I thought Steve Sailer’s analysis of McCain’s loss was useful. Some of the right’s best wedge issues–immigration, gun control, big government, and a bit surprisingly, gay marriage–were items which this faux maverick took great pleasure in bucking the GOP to the delight of his friends in the media. He was a terrible campaigner with terrible ideas and a terrible presence and personality who I am not the least bit surprised (nor terribly chagrined) to have seen lose.
Steven den Beste and Lawrence Auster both make a good case that there will be some positives of an Obama presidency, not least that he will be more required to appeal to Republicans and moderates than a McCain, who would have been demoralized by the prospect of defeating the history-making Obama candidacy. I think for these reasons he’ll be less inclined to push for an irreversible amnesty, which has been Bush and McCain’s obsession for a number of years. I do think national health care will be a major problem, and a hard to reverse one. It will make our health care worse. That said, I don’t think health and health care are always correlates; for a lot of reasons we probably spend far too much on health care as a society. Government controls will add error to correct an error in the form of the existing tax-subsidy for health benefits. But we’ll survive. France and Sweden, though far from ideal, are not Bolivia. Nor are we, yet.
We face many threats to our traditional way of life. The mass culture is toxic. The economy is unstable, ridden with debt, threatened by hyperinflation and mass disenchantment. Related to these, we are more threatened by our continued addition of millions of less productive, low skill workers from the Third World into our increasingly generous society. Between the issues of health care and immigration, the latter is more damaging and it has long been McCain’s passion. Like Bush, his presidency would have led to far too many compromises by conservative critics, who would embarass themselves by making excuses for the globalist, big government managerial gobbeldy-gook of a McCain administration. Obama at least will sharpen our focus and remind us that in the game of tribal politics, only the majority has engaged in unilateral disarmament.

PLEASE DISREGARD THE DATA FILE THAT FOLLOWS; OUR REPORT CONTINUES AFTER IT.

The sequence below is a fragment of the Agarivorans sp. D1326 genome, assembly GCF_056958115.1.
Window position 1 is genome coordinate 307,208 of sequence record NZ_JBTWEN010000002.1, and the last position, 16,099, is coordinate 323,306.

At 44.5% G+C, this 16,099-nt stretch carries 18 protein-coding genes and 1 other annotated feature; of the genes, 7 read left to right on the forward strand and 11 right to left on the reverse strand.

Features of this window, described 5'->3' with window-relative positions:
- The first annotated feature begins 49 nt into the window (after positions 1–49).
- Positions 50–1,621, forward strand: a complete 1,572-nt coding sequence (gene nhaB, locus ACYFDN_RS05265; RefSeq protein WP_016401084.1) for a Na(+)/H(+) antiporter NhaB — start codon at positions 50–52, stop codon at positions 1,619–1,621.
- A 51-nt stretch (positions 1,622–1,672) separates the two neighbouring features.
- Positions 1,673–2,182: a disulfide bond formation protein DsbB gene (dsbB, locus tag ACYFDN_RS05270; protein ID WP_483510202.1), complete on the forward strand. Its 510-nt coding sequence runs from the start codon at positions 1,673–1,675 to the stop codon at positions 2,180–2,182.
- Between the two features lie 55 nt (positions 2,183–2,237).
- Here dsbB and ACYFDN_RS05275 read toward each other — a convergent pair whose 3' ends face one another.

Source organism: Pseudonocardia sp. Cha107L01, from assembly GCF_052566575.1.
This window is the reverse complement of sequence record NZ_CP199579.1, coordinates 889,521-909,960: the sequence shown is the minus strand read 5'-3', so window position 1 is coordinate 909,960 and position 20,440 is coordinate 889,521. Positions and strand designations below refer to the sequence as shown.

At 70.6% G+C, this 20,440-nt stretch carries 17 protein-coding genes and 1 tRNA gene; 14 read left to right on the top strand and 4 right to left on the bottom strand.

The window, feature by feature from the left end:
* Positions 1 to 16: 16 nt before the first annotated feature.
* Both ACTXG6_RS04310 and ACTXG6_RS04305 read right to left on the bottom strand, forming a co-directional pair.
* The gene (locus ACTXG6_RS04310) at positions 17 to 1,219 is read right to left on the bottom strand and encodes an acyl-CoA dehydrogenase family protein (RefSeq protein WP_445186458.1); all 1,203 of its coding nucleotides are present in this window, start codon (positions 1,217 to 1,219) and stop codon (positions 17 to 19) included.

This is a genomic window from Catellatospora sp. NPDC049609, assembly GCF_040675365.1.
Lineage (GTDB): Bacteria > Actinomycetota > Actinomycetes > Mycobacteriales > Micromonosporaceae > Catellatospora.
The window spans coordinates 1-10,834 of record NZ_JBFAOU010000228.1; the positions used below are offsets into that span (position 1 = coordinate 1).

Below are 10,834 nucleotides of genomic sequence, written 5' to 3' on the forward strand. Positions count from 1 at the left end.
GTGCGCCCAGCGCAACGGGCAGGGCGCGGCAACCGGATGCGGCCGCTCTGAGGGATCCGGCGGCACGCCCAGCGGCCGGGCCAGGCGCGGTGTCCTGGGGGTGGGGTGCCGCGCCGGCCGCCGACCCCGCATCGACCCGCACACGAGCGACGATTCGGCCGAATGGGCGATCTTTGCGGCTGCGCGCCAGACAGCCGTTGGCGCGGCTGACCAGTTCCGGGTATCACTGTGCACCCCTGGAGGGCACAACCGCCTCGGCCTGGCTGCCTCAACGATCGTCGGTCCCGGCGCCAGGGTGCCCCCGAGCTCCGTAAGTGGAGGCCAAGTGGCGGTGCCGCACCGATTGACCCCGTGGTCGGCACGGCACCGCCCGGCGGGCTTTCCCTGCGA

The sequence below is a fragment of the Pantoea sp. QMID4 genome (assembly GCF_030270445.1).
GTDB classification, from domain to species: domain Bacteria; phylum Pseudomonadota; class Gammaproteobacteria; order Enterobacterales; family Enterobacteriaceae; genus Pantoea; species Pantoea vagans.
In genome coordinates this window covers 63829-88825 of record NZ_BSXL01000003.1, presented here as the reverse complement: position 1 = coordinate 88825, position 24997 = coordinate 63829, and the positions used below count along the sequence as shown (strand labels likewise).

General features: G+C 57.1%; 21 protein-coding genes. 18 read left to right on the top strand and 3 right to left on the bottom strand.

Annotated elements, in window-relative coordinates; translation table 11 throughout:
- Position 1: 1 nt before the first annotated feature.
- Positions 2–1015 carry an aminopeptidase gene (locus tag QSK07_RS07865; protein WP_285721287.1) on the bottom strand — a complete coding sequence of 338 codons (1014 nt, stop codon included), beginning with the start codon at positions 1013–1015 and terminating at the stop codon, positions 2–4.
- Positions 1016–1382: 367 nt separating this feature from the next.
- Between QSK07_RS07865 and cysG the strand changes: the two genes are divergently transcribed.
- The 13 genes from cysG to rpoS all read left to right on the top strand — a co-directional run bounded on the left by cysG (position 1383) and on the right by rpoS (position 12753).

I’ve talked to a number of Obama voters and was happily suprised to see that the cult-like enthusiasm seen on TV is shared by relatively few of them. They simply judged him the better of the two and feel he deserves a chance. The intensity of the Obama-worshippers in Grant Park should be contrasted with these folks, some of whom entertained the hope that his presence might lead to more honest and realistic race relations and a revival of morale leading to improvements in the various social problems facing the black community. Perhaps.
It all remains to be seen what Obama will do, how he’ll govern, and whether he’ll be a centrist in the manner of Bill Clinton or a committed leftist who can finally advance the race-class-gender-justice policies that he fought for so passionately as a young man. In either case, we need some sense of proportion as conservatives and as Americans. Even before and after LBJ, America was still America. Its core values in tact. They’ve slowly been sapped, transformed, and weakened, but they’re not altogether absent. Among these, our civic rituals of peaceful transfers of power and respect for the office are valuable. Our generosity, lack of narrow tribalism, and magnanimity as a people should not be dismissed too quickly by anyone. And, even though the Obama presidency is worrisome and will likely at times be offensive, conservatives certainly should not induldge the kind of stupid hatred and conspiracy thinking that the Left spewed at Bush for the last eight years.
I think the Obama presidency will likely be an unsuccessful one, beset by exagerrated hopes, missteps, the evils of party spirit, and Obama’s own hitherto unexamined leftism. But it all remains to be seen, and there will be plenty enough time in the next four years for gnashing of teeth.